We conducted four descriptive analyses. First, we computed the frequency with which beneficiaries filled opioid prescriptions from multiple providers and described the characteristics of those who filled prescriptions from a single provider versus multiple providers. Second, we examined how opioid prescriptions were divided among a beneficiary’s providers by estimating the mean number of opioid prescriptions provided by a beneficiary’s dominant provider versus other providers. Third, to distinguish inappropriate prescribing from potentially appropriate prescribing (such as filling a prescription from a dentist after routine surgery), we estimated the proportion of beneficiaries who received concurrent opioid prescriptions from two or more providers. Concurrent use was defined as an opioid prescription from a second provider being filled before the supply of an existing opioid prescription from another provider had ended. Fourth, we analyzed the distribution of opioid prescriptions across physician specialties and non-physician providers (dentists, physician assistants, and others).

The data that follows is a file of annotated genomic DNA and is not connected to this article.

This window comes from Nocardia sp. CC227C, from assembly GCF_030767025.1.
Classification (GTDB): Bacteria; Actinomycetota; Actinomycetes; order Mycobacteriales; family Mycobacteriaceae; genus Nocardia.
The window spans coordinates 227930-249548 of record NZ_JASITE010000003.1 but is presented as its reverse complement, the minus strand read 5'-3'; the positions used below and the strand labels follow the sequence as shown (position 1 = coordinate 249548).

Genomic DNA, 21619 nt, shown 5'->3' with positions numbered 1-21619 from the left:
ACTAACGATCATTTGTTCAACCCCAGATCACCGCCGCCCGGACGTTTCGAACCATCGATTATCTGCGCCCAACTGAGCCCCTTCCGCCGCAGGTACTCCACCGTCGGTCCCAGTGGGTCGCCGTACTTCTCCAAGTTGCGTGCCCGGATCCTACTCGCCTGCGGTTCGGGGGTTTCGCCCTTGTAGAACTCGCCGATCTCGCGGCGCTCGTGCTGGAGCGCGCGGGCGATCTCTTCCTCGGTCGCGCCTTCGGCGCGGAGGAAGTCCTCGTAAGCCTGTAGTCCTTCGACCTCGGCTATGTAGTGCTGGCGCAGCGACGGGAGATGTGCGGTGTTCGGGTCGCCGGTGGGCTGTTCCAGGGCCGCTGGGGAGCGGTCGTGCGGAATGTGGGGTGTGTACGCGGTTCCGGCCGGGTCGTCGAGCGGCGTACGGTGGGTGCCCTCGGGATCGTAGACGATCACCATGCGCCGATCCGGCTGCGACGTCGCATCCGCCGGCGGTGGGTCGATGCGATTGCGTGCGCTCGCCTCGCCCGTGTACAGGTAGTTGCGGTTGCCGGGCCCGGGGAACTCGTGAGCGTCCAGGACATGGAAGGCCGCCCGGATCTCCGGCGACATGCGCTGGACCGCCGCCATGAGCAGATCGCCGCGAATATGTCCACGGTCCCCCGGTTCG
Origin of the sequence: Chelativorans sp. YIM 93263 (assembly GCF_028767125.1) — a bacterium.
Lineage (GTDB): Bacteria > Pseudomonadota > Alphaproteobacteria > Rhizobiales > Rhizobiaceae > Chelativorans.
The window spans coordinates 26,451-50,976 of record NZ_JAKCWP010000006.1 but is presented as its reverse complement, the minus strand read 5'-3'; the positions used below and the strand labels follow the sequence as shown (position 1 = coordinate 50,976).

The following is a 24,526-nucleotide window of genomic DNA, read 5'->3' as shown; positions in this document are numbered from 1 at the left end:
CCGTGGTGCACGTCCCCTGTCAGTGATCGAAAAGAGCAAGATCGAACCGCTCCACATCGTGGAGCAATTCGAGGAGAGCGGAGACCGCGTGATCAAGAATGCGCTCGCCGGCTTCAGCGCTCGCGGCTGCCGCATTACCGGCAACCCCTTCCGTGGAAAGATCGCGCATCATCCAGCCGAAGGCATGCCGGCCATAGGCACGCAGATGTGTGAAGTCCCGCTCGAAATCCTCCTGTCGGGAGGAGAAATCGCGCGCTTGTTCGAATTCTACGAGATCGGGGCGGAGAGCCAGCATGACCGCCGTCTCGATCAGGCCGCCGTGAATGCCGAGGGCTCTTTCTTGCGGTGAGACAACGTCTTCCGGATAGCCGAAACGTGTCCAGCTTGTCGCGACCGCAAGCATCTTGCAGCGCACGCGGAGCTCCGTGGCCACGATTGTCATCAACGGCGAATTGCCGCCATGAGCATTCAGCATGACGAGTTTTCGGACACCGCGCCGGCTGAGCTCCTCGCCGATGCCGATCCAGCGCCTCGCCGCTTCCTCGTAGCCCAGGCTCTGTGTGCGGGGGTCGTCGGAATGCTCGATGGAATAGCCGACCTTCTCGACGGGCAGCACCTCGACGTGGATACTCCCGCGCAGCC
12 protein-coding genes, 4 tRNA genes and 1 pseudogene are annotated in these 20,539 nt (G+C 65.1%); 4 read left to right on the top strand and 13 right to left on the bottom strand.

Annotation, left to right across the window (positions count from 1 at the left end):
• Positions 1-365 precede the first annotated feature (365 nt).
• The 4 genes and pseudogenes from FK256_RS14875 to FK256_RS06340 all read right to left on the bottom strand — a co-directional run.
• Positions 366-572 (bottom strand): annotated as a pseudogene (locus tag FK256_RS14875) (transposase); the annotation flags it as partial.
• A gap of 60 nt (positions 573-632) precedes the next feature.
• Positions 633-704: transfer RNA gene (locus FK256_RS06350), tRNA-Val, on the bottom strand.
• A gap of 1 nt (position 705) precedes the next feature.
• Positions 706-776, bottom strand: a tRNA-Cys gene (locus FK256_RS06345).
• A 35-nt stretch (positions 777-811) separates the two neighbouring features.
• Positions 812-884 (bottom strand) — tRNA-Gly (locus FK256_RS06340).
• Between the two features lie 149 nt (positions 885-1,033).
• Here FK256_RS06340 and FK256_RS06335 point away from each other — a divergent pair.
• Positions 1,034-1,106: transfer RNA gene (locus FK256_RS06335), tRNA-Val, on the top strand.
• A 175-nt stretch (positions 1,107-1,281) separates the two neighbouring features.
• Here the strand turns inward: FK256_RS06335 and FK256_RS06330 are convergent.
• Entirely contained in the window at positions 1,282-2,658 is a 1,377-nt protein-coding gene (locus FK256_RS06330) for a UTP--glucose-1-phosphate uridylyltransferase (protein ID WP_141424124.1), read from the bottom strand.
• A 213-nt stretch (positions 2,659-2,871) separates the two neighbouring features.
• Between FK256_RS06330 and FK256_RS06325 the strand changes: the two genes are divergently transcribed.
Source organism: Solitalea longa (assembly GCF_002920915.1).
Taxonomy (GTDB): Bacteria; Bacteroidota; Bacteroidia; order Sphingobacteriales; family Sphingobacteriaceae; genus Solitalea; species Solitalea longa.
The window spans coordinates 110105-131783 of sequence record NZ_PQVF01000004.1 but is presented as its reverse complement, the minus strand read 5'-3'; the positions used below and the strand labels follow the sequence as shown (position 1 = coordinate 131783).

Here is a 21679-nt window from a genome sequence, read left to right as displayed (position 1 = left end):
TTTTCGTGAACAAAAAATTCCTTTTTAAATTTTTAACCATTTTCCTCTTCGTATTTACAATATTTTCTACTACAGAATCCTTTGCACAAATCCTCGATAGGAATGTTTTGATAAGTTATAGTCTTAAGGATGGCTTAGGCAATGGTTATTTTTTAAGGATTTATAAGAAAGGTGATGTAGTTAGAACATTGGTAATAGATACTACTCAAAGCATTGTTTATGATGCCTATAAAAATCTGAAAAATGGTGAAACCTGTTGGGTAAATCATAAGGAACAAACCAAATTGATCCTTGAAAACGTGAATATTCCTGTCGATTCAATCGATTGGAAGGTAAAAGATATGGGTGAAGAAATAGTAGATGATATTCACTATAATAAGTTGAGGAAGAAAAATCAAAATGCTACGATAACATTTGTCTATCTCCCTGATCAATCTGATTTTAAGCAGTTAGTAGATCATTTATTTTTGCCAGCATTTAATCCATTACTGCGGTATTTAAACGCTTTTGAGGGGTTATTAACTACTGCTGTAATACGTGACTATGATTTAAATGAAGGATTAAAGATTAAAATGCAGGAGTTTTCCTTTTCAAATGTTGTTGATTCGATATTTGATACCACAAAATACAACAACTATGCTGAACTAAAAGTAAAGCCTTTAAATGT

Multivariate analysis of factors associated with multiple provider prescribing
We estimated a beneficiary level logistic regression model to study beneficiary factors associated with prescribing of opioids by multiple providers. The dependent variable was a binary outcome of whether or not a beneficiary obtained opioid prescriptions from two or more providers in 2010. The independent variables included beneficiary’s age, sex, race, and binary indicators for Medicare-Medicaid dual eligibility and low income subsidy for at least one month during the year, a binary indicator for Medicare Advantage (MA) rather than a stand-alone Part D drug plan for at least one month, a binary indicator for metropolitan residence, indicator variables for prescription therapeutic classes other than opioids (identified according to the NDC), median income of zipcode area, and indicators for the core based statistical area of the beneficiaries.